05-20-2010, 01:59 AM
I'm new here too, and I'm sorry that this is a bit late, but I think there can't be enough stress put on listening. Listening is where your foundation for speaking comes from and writing/reading can sometimes impede on that. (I think romaji is dangerous in that your eyes and brain are used to deciphering English sounds from certain letter combinations thus slowing down or evening worsening your learning).
I think it helps to familiarize yourself with simple grammar and simple words, but opening a dictionary can also be dangerous. I think words in different languages, especially languages as different as Japanese and English, hardly ever completely overlap in their usage and meaning. That is to say, it might be helpful to think of words like a venn daigram. Sometimes you can use a word in the same instance in both language, but a lot of the time you cannot.
Another habbit I've seen in my own learning early on and in many of my students' learning of English is that we often try to take phrases from our mother language and turn them into our target langauge (in your case, Japanese). Your English I'm sure is already fully developed and your brain uses English to describe everything, including foreign languages. Appreciate that a word in English may be a verb while in Japanese it becomes an adjective-- things like this happen, so be careful of it. It might also help to not overthink things too much and keep things simple at first. Watching and listening to Anime may be a good tool for this. Learn when certain things are said and in what way they are said and almost try to mimic it. I would probably recommend immitating real life people over cartoons, though.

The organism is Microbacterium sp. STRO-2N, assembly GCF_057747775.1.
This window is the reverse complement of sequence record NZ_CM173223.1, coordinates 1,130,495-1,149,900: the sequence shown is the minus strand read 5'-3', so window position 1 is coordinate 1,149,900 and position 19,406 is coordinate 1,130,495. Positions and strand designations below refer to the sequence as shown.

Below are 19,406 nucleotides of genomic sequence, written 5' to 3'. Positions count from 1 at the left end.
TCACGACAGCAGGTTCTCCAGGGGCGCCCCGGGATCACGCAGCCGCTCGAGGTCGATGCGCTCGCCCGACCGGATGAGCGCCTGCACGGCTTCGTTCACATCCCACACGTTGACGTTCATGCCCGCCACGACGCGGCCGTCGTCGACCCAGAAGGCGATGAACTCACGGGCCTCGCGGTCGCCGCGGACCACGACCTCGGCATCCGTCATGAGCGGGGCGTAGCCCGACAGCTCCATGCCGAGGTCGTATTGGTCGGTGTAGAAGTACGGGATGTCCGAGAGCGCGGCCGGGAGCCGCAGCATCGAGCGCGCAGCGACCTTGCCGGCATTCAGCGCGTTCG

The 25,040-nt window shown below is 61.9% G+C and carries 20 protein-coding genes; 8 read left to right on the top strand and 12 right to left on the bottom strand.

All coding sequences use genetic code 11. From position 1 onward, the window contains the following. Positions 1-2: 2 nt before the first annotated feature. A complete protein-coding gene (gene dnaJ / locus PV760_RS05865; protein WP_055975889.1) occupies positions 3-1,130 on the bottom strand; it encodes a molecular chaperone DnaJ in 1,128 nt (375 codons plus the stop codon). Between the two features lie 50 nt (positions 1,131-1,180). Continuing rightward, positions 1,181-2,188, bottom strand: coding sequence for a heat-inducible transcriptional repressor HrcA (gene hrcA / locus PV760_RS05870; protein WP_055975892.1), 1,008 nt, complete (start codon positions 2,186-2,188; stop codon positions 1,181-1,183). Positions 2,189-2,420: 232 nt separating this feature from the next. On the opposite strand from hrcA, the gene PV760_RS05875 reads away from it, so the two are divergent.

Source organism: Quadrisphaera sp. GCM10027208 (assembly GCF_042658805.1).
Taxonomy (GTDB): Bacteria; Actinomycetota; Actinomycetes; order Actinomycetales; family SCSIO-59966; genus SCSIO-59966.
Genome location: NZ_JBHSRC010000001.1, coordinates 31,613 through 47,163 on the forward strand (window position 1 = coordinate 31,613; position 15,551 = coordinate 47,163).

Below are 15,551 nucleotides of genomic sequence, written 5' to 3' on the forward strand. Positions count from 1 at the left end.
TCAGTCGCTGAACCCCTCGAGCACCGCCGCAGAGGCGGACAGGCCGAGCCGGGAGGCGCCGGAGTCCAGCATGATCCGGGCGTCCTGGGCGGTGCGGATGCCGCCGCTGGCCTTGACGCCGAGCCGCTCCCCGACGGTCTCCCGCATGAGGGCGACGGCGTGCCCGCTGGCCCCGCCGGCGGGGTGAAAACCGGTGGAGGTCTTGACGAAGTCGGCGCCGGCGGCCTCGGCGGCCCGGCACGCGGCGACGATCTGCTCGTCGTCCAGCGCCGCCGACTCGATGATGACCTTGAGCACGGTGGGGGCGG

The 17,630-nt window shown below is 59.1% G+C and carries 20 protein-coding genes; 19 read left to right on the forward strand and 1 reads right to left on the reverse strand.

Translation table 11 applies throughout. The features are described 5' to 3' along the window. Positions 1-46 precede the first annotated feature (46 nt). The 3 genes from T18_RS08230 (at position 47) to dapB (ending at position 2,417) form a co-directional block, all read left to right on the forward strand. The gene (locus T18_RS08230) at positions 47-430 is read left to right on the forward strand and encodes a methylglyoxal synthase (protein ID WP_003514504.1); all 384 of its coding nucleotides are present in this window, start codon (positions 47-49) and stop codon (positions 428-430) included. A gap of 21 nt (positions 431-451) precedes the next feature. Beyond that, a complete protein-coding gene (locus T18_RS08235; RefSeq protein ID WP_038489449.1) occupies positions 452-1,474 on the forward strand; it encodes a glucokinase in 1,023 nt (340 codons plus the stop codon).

Lastly- culture and communication. Language is about communication and culture totally affects ways in which people communicate. Manners and etiquette are very important in any language. Knowing when to say things is just as important as knowing how to say things. It might help to pay close attention to reoccuring phrases that you hear in Japanese in TV shows when people are being interviewed. There are complicated levels of politeness in Japanese (I think they exist to a certain degree in English, too... but they are things not as often spoken about and are just ingrained in us having been brought up as English speakers). People write books on this stuff, and it may be something that you might want to look into in College if you have the chance or time (and can get credits for doing so).